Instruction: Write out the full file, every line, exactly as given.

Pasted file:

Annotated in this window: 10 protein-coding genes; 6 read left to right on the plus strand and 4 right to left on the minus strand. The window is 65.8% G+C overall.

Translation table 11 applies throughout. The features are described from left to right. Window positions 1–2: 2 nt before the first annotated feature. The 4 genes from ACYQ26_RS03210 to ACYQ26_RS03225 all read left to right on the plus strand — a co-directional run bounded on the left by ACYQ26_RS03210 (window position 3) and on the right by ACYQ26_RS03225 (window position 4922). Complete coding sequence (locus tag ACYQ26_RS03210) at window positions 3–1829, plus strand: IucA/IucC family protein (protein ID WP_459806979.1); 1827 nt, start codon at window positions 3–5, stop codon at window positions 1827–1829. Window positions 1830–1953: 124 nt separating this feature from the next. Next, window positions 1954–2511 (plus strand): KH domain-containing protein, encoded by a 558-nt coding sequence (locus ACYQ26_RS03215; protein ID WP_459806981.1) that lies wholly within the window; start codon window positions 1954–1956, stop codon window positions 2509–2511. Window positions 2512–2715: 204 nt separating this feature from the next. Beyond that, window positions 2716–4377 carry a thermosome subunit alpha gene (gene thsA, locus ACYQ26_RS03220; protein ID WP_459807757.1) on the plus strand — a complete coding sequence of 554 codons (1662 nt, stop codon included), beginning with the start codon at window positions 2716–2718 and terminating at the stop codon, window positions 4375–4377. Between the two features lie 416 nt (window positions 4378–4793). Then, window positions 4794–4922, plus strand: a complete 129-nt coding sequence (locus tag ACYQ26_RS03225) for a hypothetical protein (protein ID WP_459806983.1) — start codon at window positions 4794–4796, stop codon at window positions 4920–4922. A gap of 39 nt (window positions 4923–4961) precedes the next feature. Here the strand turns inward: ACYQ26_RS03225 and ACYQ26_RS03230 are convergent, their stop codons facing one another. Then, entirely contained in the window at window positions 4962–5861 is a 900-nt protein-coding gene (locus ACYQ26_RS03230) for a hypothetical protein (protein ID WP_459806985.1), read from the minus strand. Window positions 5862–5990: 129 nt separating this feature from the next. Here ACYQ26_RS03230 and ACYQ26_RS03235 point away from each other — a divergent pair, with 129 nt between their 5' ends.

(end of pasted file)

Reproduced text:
Annotated in this window: 10 protein-coding genes; 6 read left to right on the plus strand and 4 right to left on the minus strand. The window is 65.8% G+C overall.

Translation table 11 applies throughout. The features are described from left to right. Window positions 1–2: 2 nt before the first annotated feature. The 4 genes from ACYQ26_RS03210 to ACYQ26_RS03225 all read left to right on the plus strand — a co-directional run bounded on the left by ACYQ26_RS03210 (window position 3) and on the right by ACYQ26_RS03225 (window position 4922). Complete coding sequence (locus tag ACYQ26_RS03210) at window positions 3–1829, plus strand: IucA/IucC family protein (protein ID WP_459806979.1); 1827 nt, start codon at window positions 3–5, stop codon at window positions 1827–1829. Window positions 1830–1953: 124 nt separating this feature from the next. Next, window positions 1954–2511 (plus strand): KH domain-containing protein, encoded by a 558-nt coding sequence (locus ACYQ26_RS03215; protein ID WP_459806981.1) that lies wholly within the window; start codon window positions 1954–1956, stop codon window positions 2509–2511. Window positions 2512–2715: 204 nt separating this feature from the next. Beyond that, window positions 2716–4377 carry a thermosome subunit alpha gene (gene thsA, locus ACYQ26_RS03220; protein ID WP_459807757.1) on the plus strand — a complete coding sequence of 554 codons (1662 nt, stop codon included), beginning with the start codon at window positions 2716–2718 and terminating at the stop codon, window positions 4375–4377. Between the two features lie 416 nt (window positions 4378–4793). Then, window positions 4794–4922, plus strand: a complete 129-nt coding sequence (locus tag ACYQ26_RS03225) for a hypothetical protein (protein ID WP_459806983.1) — start codon at window positions 4794–4796, stop codon at window positions 4920–4922. A gap of 39 nt (window positions 4923–4961) precedes the next feature. Here the strand turns inward: ACYQ26_RS03225 and ACYQ26_RS03230 are convergent, their stop codons facing one another. Then, entirely contained in the window at window positions 4962–5861 is a 900-nt protein-coding gene (locus ACYQ26_RS03230) for a hypothetical protein (protein ID WP_459806985.1), read from the minus strand. Window positions 5862–5990: 129 nt separating this feature from the next. Here ACYQ26_RS03230 and ACYQ26_RS03235 point away from each other — a divergent pair, with 129 nt between their 5' ends.